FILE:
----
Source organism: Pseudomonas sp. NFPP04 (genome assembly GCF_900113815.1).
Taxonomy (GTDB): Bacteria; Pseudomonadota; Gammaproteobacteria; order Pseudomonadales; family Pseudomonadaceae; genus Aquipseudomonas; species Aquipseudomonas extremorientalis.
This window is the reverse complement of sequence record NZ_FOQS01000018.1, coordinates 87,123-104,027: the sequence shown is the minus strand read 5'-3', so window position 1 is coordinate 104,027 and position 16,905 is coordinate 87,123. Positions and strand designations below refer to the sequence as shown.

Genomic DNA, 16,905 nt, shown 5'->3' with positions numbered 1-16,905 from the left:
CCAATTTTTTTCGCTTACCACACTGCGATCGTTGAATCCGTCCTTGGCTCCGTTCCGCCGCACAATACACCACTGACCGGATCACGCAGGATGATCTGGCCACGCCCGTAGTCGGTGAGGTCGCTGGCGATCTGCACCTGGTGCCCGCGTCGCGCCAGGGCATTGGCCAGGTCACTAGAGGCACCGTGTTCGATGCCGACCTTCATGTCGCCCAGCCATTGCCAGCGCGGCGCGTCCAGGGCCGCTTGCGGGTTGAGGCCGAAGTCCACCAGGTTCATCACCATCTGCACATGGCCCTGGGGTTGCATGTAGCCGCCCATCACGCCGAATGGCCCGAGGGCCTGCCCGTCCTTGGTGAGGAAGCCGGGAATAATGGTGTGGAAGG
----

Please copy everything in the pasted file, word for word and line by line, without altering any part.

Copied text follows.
Source organism: Pseudomonas sp. NFPP04 (genome assembly GCF_900113815.1).
Taxonomy (GTDB): Bacteria; Pseudomonadota; Gammaproteobacteria; order Pseudomonadales; family Pseudomonadaceae; genus Aquipseudomonas; species Aquipseudomonas extremorientalis.
This window is the reverse complement of sequence record NZ_FOQS01000018.1, coordinates 87,123-104,027: the sequence shown is the minus strand read 5'-3', so window position 1 is coordinate 104,027 and position 16,905 is coordinate 87,123. Positions and strand designations below refer to the sequence as shown.

Genomic DNA, 16,905 nt, shown 5'->3' with positions numbered 1-16,905 from the left:
CCAATTTTTTTCGCTTACCACACTGCGATCGTTGAATCCGTCCTTGGCTCCGTTCCGCCGCACAATACACCACTGACCGGATCACGCAGGATGATCTGGCCACGCCCGTAGTCGGTGAGGTCGCTGGCGATCTGCACCTGGTGCCCGCGTCGCGCCAGGGCATTGGCCAGGTCACTAGAGGCACCGTGTTCGATGCCGACCTTCATGTCGCCCAGCCATTGCCAGCGCGGCGCGTCCAGGGCCGCTTGCGGGTTGAGGCCGAAGTCCACCAGGTTCATCACCATCTGCACATGGCCCTGGGGTTGCATGTAGCCGCCCATCACGCCGAATGGCCCGAGGGCCTGCCCGTCCTTGGTGAGGAAGCCGGGAATAATGGTGTGGAAGG